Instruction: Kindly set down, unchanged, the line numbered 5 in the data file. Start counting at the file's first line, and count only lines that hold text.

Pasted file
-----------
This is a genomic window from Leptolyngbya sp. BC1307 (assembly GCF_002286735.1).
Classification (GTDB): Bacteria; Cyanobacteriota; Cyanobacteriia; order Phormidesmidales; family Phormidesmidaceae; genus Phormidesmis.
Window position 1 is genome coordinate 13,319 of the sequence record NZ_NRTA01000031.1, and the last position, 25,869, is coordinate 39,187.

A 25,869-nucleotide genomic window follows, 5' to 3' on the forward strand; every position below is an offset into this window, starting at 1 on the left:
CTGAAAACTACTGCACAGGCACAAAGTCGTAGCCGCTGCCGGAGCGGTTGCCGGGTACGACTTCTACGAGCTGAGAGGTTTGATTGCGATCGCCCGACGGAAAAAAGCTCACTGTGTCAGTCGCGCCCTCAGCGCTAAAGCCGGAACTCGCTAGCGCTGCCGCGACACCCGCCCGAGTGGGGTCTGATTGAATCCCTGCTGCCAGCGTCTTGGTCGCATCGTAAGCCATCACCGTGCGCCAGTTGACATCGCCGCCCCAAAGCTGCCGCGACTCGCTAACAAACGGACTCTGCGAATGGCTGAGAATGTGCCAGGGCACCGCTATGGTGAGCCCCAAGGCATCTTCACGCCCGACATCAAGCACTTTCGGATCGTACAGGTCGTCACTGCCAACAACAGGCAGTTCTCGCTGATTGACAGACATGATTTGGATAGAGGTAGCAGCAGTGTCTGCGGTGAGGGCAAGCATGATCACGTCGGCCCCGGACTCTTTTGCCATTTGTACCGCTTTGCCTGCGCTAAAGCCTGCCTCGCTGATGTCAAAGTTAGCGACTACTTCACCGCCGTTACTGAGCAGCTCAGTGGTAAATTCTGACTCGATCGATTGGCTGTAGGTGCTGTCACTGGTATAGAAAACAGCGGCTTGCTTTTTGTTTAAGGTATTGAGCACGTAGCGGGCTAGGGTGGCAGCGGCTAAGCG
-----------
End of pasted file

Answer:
CTGAAAACTACTGCACAGGCACAAAGTCGTAGCCGCTGCCGGAGCGGTTGCCGGGTACGACTTCTACGAGCTGAGAGGTTTGATTGCGATCGCCCGACGGAAAAAAGCTCACTGTGTCAGTCGCGCCCTCAGCGCTAAAGCCGGAACTCGCTAGCGCTGCCGCGACACCCGCCCGAGTGGGGTCTGATTGAATCCCTGCTGCCAGCGTCTTGGTCGCATCGTAAGCCATCACCGTGCGCCAGTTGACATCGCCGCCCCAAAGCTGCCGCGACTCGCTAACAAACGGACTCTGCGAATGGCTGAGAATGTGCCAGGGCACCGCTATGGTGAGCCCCAAGGCATCTTCACGCCCGACATCAAGCACTTTCGGATCGTACAGGTCGTCACTGCCAACAACAGGCAGTTCTCGCTGATTGACAGACATGATTTGGATAGAGGTAGCAGCAGTGTCTGCGGTGAGGGCAAGCATGATCACGTCGGCCCCGGACTCTTTTGCCATTTGTACCGCTTTGCCTGCGCTAAAGCCTGCCTCGCTGATGTCAAAGTTAGCGACTACTTCACCGCCGTTACTGAGCAGCTCAGTGGTAAATTCTGACTCGATCGATTGGCTGTAGGTGCTGTCACTGGTATAGAAAACAGCGGCTTGCTTTTTGTTTAAGGTATTGAGCACGTAGCGGGCTAGGGTGGCAGCGGCTAAGCG